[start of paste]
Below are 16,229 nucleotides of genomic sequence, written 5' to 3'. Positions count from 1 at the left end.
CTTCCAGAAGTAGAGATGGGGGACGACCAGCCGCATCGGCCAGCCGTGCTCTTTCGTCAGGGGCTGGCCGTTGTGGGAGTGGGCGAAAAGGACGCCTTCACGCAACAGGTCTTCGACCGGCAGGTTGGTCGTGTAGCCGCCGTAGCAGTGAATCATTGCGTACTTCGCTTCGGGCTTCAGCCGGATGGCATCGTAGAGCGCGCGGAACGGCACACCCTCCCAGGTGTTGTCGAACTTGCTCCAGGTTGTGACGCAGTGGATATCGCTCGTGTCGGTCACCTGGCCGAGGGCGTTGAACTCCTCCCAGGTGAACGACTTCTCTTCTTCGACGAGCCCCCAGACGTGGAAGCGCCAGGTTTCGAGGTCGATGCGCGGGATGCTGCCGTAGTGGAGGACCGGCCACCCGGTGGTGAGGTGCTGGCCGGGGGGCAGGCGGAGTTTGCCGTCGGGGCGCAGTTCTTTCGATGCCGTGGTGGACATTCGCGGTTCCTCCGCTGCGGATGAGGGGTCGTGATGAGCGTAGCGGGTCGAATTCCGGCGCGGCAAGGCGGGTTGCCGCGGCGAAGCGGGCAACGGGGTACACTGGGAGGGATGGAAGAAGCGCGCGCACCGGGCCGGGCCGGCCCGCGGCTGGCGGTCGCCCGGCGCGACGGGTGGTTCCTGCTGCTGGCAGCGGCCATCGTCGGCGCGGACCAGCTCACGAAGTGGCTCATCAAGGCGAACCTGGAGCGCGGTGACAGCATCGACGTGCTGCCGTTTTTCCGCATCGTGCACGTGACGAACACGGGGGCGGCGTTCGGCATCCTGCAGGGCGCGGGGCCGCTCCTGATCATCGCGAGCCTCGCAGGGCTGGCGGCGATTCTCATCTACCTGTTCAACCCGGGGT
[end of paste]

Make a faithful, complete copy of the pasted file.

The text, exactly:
Below are 16,229 nucleotides of genomic sequence, written 5' to 3'. Positions count from 1 at the left end.
CTTCCAGAAGTAGAGATGGGGGACGACCAGCCGCATCGGCCAGCCGTGCTCTTTCGTCAGGGGCTGGCCGTTGTGGGAGTGGGCGAAAAGGACGCCTTCACGCAACAGGTCTTCGACCGGCAGGTTGGTCGTGTAGCCGCCGTAGCAGTGAATCATTGCGTACTTCGCTTCGGGCTTCAGCCGGATGGCATCGTAGAGCGCGCGGAACGGCACACCCTCCCAGGTGTTGTCGAACTTGCTCCAGGTTGTGACGCAGTGGATATCGCTCGTGTCGGTCACCTGGCCGAGGGCGTTGAACTCCTCCCAGGTGAACGACTTCTCTTCTTCGACGAGCCCCCAGACGTGGAAGCGCCAGGTTTCGAGGTCGATGCGCGGGATGCTGCCGTAGTGGAGGACCGGCCACCCGGTGGTGAGGTGCTGGCCGGGGGGCAGGCGGAGTTTGCCGTCGGGGCGCAGTTCTTTCGATGCCGTGGTGGACATTCGCGGTTCCTCCGCTGCGGATGAGGGGTCGTGATGAGCGTAGCGGGTCGAATTCCGGCGCGGCAAGGCGGGTTGCCGCGGCGAAGCGGGCAACGGGGTACACTGGGAGGGATGGAAGAAGCGCGCGCACCGGGCCGGGCCGGCCCGCGGCTGGCGGTCGCCCGGCGCGACGGGTGGTTCCTGCTGCTGGCAGCGGCCATCGTCGGCGCGGACCAGCTCACGAAGTGGCTCATCAAGGCGAACCTGGAGCGCGGTGACAGCATCGACGTGCTGCCGTTTTTCCGCATCGTGCACGTGACGAACACGGGGGCGGCGTTCGGCATCCTGCAGGGCGCGGGGCCGCTCCTGATCATCGCGAGCCTCGCAGGGCTGGCGGCGATTCTCATCTACCTGTTCAACCCGGGGT